Wildlife films, as seen and experienced by people on TV, are captured with the help of extremely sophisticated and expensive equipment. These cool cameras and gadgets are operated by some of the world’s best cinematographers, but this does not mean you cannot get into the amazing world of wildlife filmmaking. By making the right gear choices and learning the right techniques, you too can capture some incredible natural history moments.

When your subjects are out of your control, the cameraperson and the gear have to be ever ready to capture moments when they happen, therefore the equipment used to shoot wildlife films and the people who operate them are of a different breed, compared to your regular “wildlife shooters.”

Gear that you can get started with:


A RED Ranger camera with a Cinema 24mm prime lens
Photo Credit: Sripad Sridhar

The cameras combined with lenses usually have the greatest impact on the image being created, in the past Super 16 film cameras were the go-to for most professional wildlife film productions, this was followed by DV cameras/ ENG (electronic news gathering) cameras. These cameras, combined with powered zoom lenses, gave the flexibility and cost advantage required for wildlife film productions.

Today, professional wildlife film productions use the same cameras as the ones used in blockbuster feature film productions like ARRI and RED cameras. Specific sequences which require smaller cameras opt for mirrorless video cameras, they also use specialty cameras like Infrared, thermal, and night vision technology.

Though this sounds very expensive and out of reach for most people, good wildlife films at the end of the day tell stories and that can be done with most consumer grade digital cameras nowadays.

Here are some things to look out for in a decent mirrorless video/stills camera that most people can buy for wildlife filmmaking:

1. A fairly good “high ISO” range

Since most wildlife behavior happens during early mornings or late evenings, a camera with good low light performance is a must have, a camera which has the capability to shoot relatively clean, noise free video at higher ISO like ISO 800 to ISO 2500 or higher is a feature to look out for.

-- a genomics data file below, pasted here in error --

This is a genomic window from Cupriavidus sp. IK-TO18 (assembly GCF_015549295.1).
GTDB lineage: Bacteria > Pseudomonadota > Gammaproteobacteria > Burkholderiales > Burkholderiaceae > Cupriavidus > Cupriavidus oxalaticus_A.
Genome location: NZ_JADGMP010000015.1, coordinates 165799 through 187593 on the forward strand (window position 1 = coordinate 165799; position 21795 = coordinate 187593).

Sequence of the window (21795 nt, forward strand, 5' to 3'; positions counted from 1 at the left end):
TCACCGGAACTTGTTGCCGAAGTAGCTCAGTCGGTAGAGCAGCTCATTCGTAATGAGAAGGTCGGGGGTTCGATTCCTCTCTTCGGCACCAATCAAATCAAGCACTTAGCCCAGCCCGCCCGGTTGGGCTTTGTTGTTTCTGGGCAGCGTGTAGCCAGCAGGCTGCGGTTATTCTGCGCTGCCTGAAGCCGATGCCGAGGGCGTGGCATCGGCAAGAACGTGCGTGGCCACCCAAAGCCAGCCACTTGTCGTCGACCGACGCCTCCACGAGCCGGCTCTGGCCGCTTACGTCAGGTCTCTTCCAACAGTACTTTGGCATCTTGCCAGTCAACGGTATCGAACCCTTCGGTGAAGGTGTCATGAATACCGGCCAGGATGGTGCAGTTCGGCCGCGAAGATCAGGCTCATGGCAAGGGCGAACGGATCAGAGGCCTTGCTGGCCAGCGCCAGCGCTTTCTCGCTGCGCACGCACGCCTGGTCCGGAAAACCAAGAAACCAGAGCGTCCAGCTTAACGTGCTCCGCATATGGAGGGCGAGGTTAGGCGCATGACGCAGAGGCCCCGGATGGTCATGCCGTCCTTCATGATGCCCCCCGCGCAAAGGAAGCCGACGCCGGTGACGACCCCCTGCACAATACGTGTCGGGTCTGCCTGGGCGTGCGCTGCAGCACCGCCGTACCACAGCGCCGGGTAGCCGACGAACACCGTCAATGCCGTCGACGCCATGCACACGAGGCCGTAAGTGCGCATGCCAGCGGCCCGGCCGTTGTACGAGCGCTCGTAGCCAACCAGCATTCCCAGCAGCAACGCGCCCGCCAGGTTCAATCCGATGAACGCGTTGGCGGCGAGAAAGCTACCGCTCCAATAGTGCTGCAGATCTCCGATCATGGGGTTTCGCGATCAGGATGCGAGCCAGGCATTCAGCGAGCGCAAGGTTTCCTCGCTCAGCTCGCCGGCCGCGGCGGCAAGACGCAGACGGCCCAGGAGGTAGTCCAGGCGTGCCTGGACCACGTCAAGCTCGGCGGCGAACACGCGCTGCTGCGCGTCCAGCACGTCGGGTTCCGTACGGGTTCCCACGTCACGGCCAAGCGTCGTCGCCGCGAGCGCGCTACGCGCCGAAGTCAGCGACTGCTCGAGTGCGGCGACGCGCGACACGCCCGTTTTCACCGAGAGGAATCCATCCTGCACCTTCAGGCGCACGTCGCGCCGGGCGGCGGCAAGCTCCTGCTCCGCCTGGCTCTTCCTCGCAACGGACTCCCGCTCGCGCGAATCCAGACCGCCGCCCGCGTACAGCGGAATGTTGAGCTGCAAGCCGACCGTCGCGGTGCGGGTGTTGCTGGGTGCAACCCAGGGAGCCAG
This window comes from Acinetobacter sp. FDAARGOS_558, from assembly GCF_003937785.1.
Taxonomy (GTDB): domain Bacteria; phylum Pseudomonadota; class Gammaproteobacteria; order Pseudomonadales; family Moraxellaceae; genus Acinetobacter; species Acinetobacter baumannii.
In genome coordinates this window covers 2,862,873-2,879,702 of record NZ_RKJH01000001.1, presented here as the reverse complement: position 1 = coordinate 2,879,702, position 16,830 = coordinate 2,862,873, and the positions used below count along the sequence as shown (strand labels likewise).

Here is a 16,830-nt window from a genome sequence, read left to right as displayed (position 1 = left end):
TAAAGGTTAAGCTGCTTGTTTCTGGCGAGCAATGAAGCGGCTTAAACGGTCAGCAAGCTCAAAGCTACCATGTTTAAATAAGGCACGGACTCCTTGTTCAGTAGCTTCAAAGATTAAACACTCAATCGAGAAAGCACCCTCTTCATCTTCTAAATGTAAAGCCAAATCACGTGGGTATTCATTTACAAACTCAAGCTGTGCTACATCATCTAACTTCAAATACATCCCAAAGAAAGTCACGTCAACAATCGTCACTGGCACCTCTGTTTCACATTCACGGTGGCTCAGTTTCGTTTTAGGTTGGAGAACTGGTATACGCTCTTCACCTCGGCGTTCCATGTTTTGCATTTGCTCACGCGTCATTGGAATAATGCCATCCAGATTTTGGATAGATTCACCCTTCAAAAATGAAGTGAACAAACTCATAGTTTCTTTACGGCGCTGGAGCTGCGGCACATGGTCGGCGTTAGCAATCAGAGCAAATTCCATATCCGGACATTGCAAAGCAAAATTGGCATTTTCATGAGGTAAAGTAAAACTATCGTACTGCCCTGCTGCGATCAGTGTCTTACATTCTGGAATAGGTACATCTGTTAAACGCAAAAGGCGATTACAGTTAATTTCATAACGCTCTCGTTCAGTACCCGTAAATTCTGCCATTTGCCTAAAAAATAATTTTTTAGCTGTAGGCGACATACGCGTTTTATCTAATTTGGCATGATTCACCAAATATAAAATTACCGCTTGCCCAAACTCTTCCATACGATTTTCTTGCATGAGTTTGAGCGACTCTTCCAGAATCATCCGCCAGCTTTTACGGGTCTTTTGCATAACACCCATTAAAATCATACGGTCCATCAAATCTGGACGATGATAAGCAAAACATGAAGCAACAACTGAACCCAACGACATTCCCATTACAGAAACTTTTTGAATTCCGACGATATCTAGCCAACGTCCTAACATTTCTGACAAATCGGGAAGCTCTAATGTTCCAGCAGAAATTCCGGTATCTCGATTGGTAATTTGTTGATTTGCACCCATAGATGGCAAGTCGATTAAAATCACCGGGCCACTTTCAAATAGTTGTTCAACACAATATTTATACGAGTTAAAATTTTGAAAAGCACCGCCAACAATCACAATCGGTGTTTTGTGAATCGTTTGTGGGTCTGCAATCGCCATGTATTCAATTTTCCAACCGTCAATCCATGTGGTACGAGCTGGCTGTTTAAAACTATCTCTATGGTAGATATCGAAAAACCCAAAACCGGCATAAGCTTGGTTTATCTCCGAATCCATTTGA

2. A high FPS setting

Wildlife behaviour on field can change in a matter of seconds. Slow motion is an effect that everyone understands, a camera that can shoot 50 frames per second or higher is a great feature to look out for. This will allow you to slow the action down to see some interesting behavior that you may have failed to notice on field.

Remember seeing the cheetah slow motion running sequence on TV, those were most likely shot on specialised high speed cameras shooting anywhere between 1,000fps or higher. Professional high speed cameras like the PHANTOM can shoot upto 12,500fps in full-HD (1,920×1,080 pixels) resolution.

You only need 50fps to get started with.

Not all cameras can do everything, some can shoot high fps but have poor low light performance, others might be great in low light but may not have great high fps options. Pick and choose based on the kind of subjects you want to shoot.

Brands to look out for:

Sony A7s (Mk1, Mk2, Mk3) or equivalents in other brands like Canon, Panasonic, and Blackmagic.

Sripad’s Tip: Don’t spend too much on cameras, there are other pieces of kit that are more important! Full-HD resolution is more than enough to get started with, don’t spend your money on the extra resolution like 4K, 8K, 12K etc. Look for other features like low light, high speed, reliability, battery life, and weather sealing.


Having the right lenses for the story you want to tell is crucial
Photo Credit: Sripad Sridhar

By far one of the most critical pieces of gear in a wildlife filmmakers kit, lenses really open new worlds to you. Having the right lenses for the story you want to tell is crucial. To build a good sequence you will need to get a whole range of shots like close ups, establishing shots, a reveal, a focus pull on an animal or a point of interest and so many more shots. Having the right lenses will help you do that. There are two main aspects to consider while choosing lenses: the focal length and the aperture. 

1. Focal Length

Wildlife can be very dangerous and you need to keep yourself safe and not disturbing the animals is equally important. Lenses with focal ranges 200mm or higher are the best to get started with. You can get lenses that go all the way to around 800mm. 

Remember, having a big lens does not mean you are a great filmmaker. You need variety, a macro lens is just as important as a long 800mm lens. Macro lenses vary from 15mm to 200mm and mostly as single focal length lenses or block lenses, they allow you to get really close to your subjects and can reveal fascinating details that your eye cannot see.